The sculpture practices cannot be understood without the knowledge on dominant directions in contemporary art in the last few decades. For example, during the 1960s, the dominant social beliefs and principles were questioned, and the Pop Art was an artistic response to those developments. One of the consequences was the penetration of minimalism into the sculpture practices. Similarly, in the 1980s and 1990s, pluralism and postmodern practices introduced additional media that accompanied the sculpture itself. The range of styles began to be broader and broader. And finally, digital technology that provoked the challenges in art practices influenced the sculpture medium as well. This brief historical overview of the main developments in sculpture practices shows that sculpture cannot be understood without having in mind the broader context of contemporary art. Ways how contemporary art developed in the last decades largely influenced the changes in sculpture practices. Although sculpture and other contemporary art media are essentially linked, sculpture has separate features that put additional value to this medium. The sculpture is characterized by three-dimensional objects, allowing completely different visual experience to the viewer. That is something that many viewers and art lovers are attracted by. The possibility to communicate with the sculpture, to move around it, to move the sculpture itself around the space, to go inside the sculpture in some cases – all this features sculptures are characterized by is something that attracts many collectors.

bronze work site
Tadashi Kawamata – Berlin Tree House (courtesy of Berthold Stadler and HKW Berlin, for illustrative purposes)

Collecting Sculptures

The first tip to be given to the collectors when it comes to the contemporary sculptures would be to get familiar with as many as possible different forms and styles sculptures have today. The collectors should also pay attention to the materials used for the sculpture creation. Someone would prefer wood, someone recycled materials, someone metal. Finally, the collectors should have in mind that sculpture may occupy significant parts of space, be that indoors or outdoors. Yet, everything depends on the personal taste and personal preferences. Just follow the new trends in sculpture practices, visit as many galleries and museums as possible, and the objective problems like space or price may not stop you in obtaining some of the sculpture masterpieces. The experts say that it is absolutely recommendable to buy sculptures when someone considers building a collection. If you ignore the sculpture, you ignore a big part of what contemporary art is today. Therefore, the collectors or potential collectors should not have any prejudice about the sculpture. At the art market, this medium is of same importance as paintings for example. Probably one of the best ways to follow the trends in sculptures collecting is to visit or to follow the art fairs. For example, at the Singapore Art Stage 2015, the art fair dedicated to the Asian and Global art, some remarkable sculptures were exhibited. Similarly, if you just take a look at the program of the London Art Fair 2015, held in January, you will see the big presence of sculptures in the galleries’ offers. The field of sculpture has expanded indeed, and today, this medium is an unavoidable part of the big collections.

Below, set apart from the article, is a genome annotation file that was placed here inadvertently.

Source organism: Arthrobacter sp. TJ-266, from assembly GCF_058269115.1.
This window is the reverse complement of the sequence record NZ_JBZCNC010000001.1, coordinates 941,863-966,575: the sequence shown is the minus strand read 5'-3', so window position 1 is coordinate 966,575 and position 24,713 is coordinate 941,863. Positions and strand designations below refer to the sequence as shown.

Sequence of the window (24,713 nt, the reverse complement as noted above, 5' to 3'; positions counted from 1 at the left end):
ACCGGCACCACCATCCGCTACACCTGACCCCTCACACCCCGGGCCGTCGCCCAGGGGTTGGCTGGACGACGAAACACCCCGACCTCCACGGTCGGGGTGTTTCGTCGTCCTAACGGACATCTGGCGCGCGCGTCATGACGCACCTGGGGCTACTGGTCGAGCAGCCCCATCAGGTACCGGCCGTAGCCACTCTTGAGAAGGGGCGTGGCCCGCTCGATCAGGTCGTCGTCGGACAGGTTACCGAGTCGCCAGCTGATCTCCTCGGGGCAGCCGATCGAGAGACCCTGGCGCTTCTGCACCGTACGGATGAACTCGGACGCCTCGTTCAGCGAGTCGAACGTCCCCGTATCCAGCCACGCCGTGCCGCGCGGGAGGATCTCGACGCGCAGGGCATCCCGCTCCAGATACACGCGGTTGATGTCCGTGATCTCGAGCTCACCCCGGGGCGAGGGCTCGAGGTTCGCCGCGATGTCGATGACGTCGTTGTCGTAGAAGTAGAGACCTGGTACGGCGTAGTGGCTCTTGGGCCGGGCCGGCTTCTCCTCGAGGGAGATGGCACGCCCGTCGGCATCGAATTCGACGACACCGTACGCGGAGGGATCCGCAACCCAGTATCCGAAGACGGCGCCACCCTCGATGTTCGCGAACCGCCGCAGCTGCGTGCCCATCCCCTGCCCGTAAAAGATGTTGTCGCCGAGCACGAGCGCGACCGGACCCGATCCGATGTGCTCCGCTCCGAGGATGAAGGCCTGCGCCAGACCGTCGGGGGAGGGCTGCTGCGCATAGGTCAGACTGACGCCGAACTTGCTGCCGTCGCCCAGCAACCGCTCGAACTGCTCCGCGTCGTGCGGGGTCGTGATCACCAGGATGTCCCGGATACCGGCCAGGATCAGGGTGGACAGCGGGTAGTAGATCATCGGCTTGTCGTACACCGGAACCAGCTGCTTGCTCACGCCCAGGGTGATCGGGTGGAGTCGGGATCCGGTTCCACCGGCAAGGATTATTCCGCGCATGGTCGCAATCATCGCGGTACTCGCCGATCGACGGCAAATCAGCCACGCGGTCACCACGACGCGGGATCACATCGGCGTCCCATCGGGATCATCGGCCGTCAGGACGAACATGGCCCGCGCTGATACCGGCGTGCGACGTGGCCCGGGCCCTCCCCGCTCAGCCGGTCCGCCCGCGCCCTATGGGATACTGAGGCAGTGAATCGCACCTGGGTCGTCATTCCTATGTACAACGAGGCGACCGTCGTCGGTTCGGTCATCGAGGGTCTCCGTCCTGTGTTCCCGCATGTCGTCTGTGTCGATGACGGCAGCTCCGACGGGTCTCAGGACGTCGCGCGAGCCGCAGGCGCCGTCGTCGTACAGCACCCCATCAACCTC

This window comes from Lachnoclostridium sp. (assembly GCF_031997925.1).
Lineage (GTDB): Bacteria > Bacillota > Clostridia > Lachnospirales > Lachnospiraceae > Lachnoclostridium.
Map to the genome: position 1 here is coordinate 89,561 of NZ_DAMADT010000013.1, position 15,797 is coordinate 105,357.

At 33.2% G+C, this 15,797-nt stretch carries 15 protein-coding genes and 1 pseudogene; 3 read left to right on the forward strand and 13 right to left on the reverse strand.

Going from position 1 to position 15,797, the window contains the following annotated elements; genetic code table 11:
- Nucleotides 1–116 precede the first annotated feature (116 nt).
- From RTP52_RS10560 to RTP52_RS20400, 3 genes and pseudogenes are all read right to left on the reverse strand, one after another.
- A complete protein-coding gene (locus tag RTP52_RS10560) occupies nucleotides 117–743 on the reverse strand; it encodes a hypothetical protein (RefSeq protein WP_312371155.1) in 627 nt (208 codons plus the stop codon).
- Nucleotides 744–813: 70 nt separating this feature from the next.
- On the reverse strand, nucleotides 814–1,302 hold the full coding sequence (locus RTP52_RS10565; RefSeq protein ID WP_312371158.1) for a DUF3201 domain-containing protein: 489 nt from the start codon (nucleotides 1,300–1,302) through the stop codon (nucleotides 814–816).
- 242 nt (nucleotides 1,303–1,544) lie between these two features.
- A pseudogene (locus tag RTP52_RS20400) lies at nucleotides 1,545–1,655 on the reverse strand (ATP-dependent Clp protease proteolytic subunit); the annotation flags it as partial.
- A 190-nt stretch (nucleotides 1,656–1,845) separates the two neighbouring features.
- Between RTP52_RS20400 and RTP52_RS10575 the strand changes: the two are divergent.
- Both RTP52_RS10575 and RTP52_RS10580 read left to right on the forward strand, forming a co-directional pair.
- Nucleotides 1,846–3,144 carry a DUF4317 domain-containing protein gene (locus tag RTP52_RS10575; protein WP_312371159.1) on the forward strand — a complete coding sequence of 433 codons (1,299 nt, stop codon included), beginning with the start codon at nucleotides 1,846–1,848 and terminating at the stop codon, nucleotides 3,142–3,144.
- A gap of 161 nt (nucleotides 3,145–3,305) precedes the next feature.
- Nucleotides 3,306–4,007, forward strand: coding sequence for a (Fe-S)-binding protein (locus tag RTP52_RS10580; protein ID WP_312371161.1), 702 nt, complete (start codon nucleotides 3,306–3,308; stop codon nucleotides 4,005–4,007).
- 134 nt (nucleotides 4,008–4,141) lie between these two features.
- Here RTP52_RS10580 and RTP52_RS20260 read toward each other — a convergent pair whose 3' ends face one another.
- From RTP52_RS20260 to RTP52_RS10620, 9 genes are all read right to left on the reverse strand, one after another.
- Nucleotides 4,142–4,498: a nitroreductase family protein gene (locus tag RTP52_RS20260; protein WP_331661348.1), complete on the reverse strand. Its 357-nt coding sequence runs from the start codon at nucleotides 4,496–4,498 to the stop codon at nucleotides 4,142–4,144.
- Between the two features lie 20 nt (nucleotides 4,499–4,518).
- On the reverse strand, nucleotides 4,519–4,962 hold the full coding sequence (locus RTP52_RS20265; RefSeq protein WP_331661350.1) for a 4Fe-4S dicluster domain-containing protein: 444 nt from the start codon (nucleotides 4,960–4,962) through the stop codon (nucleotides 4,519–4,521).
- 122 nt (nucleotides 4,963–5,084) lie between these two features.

Do you like sculpture? Sign up for MyWidewalls and follow the new developments in sculpture practices.

Featured Image: Stephan Siebers – Cube Cross, 2010. Steel Patiniert All images used for illustrative purposes only!